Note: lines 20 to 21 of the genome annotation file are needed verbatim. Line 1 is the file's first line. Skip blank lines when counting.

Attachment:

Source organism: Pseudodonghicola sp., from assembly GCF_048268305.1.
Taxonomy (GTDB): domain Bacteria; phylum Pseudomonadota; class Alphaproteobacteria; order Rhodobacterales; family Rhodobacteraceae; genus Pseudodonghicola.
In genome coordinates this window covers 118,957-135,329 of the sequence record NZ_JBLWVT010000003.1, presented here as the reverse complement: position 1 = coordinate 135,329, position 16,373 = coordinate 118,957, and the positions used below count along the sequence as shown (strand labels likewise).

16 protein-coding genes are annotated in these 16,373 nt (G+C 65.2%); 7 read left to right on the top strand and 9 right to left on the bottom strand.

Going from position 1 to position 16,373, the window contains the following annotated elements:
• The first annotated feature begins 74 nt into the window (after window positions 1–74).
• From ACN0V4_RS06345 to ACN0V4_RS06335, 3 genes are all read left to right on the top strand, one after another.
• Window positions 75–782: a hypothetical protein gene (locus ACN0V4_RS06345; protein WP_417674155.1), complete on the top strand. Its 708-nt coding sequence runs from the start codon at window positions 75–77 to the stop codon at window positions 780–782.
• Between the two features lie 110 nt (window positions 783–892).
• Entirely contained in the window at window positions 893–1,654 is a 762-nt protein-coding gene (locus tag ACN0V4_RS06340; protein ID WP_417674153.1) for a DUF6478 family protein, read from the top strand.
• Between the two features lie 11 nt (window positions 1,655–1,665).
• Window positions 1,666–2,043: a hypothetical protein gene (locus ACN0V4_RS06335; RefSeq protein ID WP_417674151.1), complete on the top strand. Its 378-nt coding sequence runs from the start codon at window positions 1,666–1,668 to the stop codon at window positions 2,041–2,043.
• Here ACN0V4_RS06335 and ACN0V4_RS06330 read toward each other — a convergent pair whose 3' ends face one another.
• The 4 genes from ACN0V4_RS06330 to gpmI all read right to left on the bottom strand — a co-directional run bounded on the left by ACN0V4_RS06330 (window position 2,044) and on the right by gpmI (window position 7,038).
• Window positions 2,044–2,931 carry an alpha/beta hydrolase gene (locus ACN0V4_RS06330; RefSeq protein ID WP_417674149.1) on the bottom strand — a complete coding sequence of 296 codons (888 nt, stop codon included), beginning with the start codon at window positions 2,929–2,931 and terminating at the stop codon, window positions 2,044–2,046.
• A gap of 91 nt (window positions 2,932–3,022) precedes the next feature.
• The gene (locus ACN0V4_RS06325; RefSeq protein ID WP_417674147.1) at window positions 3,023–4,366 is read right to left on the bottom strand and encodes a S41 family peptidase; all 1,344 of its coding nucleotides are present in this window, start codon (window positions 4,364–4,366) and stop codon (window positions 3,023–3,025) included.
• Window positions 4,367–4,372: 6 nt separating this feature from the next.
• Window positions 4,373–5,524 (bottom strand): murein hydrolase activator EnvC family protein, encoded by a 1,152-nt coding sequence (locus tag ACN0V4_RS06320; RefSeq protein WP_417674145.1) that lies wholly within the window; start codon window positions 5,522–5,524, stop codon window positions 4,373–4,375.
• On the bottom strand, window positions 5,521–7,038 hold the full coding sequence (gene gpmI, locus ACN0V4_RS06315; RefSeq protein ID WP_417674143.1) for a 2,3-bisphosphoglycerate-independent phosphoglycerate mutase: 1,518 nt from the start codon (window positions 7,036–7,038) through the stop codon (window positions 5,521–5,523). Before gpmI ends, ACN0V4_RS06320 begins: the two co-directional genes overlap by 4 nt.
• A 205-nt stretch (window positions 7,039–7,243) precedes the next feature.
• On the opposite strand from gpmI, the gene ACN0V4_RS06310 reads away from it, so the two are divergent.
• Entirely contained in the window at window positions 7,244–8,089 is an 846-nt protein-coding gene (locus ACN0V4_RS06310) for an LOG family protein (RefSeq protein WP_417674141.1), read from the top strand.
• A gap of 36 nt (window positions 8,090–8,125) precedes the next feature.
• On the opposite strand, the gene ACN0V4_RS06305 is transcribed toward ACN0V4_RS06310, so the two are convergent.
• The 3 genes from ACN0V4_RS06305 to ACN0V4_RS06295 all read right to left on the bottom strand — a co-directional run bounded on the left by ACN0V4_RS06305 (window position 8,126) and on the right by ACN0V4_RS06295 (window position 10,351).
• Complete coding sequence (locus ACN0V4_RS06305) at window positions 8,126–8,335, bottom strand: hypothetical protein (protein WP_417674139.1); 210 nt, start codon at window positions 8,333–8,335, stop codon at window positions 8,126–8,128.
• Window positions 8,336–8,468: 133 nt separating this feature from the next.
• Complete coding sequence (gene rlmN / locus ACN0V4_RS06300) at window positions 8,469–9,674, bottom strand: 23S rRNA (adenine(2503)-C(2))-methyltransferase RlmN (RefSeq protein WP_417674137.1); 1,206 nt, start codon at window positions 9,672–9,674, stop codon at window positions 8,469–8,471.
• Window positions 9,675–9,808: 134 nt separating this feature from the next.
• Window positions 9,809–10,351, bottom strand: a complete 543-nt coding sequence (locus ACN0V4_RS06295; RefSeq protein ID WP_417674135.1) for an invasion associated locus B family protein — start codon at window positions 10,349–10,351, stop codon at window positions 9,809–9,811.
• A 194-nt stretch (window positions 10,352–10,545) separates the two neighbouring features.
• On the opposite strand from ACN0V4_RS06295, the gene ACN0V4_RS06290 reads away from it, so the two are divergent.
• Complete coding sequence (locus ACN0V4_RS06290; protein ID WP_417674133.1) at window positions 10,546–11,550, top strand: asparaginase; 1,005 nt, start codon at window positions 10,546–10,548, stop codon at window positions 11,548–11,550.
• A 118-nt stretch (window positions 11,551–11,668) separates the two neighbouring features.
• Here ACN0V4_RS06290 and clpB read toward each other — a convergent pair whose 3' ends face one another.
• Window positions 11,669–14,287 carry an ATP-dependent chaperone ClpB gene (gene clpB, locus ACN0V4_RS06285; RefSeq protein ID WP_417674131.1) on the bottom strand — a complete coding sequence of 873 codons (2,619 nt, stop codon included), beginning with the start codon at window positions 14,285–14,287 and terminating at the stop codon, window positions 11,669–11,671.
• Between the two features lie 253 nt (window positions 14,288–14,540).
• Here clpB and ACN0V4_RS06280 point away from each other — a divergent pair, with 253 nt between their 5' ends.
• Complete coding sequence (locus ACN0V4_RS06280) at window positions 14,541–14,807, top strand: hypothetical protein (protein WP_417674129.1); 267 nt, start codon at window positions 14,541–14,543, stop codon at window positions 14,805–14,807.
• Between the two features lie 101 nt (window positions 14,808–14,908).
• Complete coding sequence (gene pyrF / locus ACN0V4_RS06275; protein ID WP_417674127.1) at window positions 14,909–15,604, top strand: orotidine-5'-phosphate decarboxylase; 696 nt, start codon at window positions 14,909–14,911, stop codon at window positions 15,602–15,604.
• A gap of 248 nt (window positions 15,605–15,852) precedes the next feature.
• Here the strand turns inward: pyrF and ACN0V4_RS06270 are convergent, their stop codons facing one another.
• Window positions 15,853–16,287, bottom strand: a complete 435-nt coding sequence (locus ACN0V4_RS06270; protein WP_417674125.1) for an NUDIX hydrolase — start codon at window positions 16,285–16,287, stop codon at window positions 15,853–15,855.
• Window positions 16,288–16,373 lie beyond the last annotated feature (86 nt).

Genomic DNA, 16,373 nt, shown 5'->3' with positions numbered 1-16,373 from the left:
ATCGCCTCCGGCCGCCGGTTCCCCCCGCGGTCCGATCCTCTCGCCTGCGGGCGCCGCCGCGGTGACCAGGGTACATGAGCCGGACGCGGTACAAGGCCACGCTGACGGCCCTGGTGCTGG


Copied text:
• On the bottom strand, window positions 5,521–7,038 hold the full coding sequence (gene gpmI, locus ACN0V4_RS06315; RefSeq protein ID WP_417674143.1) for a 2,3-bisphosphoglycerate-independent phosphoglycerate mutase: 1,518 nt from the start codon (window positions 7,036–7,038) through the stop codon (window positions 5,521–5,523). Before gpmI ends, ACN0V4_RS06320 begins: the two co-directional genes overlap by 4 nt.
• A 205-nt stretch (window positions 7,039–7,243) precedes the next feature.